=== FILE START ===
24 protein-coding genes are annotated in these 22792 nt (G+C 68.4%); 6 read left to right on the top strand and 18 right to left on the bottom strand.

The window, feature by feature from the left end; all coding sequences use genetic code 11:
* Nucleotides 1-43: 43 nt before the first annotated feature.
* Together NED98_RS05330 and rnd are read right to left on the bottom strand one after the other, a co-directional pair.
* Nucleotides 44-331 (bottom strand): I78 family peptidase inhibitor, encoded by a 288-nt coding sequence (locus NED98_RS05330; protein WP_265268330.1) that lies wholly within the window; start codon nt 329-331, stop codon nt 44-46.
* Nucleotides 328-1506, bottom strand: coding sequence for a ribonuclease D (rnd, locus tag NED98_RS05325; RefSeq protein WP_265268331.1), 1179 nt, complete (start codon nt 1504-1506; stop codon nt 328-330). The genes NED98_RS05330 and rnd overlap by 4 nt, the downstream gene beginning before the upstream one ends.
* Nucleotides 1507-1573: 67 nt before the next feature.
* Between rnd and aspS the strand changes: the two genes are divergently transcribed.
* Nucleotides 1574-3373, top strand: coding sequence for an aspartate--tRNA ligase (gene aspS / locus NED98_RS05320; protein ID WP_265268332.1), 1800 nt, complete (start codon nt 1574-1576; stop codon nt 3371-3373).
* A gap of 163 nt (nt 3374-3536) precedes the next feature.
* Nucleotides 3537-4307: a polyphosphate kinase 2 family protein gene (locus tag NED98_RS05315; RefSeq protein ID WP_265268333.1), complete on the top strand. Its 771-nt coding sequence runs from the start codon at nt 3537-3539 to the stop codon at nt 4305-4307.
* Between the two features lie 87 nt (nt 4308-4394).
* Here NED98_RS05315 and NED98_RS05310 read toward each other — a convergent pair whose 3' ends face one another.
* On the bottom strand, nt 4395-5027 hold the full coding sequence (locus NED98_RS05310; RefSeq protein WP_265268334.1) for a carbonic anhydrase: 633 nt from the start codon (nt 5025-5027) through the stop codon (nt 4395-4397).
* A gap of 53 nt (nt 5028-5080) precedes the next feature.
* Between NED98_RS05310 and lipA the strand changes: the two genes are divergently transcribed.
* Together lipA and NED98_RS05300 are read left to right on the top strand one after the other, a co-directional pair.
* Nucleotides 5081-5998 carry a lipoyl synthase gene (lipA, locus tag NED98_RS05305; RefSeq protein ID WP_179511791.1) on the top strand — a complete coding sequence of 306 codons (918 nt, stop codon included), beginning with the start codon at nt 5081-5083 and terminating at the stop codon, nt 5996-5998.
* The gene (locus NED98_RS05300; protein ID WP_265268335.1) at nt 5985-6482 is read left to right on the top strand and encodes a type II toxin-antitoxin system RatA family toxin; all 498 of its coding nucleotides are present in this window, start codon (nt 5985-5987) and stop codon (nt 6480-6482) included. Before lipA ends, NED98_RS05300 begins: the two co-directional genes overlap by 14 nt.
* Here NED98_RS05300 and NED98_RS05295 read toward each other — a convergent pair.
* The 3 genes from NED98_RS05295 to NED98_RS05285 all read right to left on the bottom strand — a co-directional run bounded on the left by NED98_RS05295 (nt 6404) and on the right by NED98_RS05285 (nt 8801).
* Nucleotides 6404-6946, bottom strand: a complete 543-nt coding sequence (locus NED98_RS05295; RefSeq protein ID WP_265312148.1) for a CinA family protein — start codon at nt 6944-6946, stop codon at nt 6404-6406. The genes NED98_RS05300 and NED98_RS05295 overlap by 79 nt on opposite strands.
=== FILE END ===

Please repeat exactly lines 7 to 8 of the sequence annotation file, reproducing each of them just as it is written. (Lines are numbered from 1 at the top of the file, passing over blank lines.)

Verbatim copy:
* Nucleotides 1507-1573: 67 nt before the next feature.
* Between rnd and aspS the strand changes: the two genes are divergently transcribed.